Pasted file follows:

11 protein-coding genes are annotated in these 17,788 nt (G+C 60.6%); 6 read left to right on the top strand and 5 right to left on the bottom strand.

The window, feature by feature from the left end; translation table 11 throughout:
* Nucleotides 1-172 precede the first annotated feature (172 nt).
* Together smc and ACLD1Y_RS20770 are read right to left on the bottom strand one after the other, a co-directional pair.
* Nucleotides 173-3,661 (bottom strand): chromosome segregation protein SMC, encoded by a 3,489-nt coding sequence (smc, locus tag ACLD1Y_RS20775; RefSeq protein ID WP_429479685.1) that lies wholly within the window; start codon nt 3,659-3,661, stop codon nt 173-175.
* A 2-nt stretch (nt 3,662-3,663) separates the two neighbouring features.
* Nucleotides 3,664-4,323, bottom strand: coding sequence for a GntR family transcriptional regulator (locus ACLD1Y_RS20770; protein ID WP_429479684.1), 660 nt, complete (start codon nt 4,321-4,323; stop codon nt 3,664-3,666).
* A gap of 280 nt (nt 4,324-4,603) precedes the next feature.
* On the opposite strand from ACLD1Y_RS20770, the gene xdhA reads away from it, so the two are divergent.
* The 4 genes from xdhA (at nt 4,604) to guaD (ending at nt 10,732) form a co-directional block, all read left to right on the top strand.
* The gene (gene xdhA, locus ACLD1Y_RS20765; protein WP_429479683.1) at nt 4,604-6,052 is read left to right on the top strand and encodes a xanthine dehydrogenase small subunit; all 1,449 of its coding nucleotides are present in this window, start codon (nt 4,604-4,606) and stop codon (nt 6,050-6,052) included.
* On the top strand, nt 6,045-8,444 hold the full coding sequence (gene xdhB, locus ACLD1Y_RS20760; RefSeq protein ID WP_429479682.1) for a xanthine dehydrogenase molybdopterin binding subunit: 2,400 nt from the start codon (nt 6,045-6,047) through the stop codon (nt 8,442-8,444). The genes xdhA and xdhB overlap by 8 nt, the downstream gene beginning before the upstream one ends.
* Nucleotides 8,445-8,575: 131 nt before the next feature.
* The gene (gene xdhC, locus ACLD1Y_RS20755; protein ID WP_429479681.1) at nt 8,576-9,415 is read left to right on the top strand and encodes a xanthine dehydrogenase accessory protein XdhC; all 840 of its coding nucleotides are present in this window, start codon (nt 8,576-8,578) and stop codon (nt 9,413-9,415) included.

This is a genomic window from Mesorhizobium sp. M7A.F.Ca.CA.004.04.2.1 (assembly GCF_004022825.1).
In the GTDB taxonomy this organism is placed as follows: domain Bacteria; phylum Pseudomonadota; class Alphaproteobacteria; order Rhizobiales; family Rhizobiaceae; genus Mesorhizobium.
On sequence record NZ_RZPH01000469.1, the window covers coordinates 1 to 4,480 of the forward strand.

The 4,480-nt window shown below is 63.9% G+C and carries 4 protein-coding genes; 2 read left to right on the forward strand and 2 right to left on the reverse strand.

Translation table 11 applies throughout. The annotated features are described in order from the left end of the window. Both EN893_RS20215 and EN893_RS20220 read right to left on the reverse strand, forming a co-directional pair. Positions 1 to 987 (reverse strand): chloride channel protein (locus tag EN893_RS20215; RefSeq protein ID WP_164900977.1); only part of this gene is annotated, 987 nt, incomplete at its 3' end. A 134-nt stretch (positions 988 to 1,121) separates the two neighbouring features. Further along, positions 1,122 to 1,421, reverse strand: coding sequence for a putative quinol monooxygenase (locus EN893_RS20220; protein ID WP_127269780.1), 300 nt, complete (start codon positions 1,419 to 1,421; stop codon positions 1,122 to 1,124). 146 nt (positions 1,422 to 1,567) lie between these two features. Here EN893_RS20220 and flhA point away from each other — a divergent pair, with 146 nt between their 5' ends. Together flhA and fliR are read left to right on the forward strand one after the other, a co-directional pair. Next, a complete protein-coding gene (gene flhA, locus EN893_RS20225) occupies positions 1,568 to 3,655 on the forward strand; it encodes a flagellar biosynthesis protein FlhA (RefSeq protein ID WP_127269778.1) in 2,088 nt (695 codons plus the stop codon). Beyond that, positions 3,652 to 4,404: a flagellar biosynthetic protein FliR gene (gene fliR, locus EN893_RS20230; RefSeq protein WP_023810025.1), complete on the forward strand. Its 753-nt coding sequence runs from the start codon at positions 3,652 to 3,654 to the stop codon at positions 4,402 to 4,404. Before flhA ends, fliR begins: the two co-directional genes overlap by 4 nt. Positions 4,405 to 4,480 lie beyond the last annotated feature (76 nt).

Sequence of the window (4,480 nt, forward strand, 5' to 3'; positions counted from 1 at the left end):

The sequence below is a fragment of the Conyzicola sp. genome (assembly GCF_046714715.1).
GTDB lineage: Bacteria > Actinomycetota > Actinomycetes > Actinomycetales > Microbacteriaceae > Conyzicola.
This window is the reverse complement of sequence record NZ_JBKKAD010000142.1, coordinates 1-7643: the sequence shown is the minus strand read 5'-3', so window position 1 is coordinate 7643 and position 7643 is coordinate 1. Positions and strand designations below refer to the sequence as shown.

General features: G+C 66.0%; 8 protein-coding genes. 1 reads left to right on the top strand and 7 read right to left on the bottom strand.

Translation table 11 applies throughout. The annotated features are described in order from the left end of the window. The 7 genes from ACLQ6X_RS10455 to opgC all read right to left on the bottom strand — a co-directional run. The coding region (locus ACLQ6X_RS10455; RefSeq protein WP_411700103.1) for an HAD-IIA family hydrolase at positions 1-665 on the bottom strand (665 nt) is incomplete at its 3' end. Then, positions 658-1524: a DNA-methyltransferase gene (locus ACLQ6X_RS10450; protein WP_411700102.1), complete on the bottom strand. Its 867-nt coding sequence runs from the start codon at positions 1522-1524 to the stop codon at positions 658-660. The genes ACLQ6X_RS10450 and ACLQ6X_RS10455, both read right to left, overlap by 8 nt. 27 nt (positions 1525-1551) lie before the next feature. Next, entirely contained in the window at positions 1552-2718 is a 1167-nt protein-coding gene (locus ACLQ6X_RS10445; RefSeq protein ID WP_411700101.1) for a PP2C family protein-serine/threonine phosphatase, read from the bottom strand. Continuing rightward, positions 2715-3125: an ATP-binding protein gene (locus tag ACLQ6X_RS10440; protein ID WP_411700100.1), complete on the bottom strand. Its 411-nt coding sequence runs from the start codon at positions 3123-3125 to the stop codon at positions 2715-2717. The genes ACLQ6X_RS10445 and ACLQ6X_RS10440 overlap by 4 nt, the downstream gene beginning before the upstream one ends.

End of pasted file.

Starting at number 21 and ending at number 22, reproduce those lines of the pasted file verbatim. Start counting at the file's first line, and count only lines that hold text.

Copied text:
The sequence below is a fragment of the Conyzicola sp. genome (assembly GCF_046714715.1).
GTDB lineage: Bacteria > Actinomycetota > Actinomycetes > Actinomycetales > Microbacteriaceae > Conyzicola.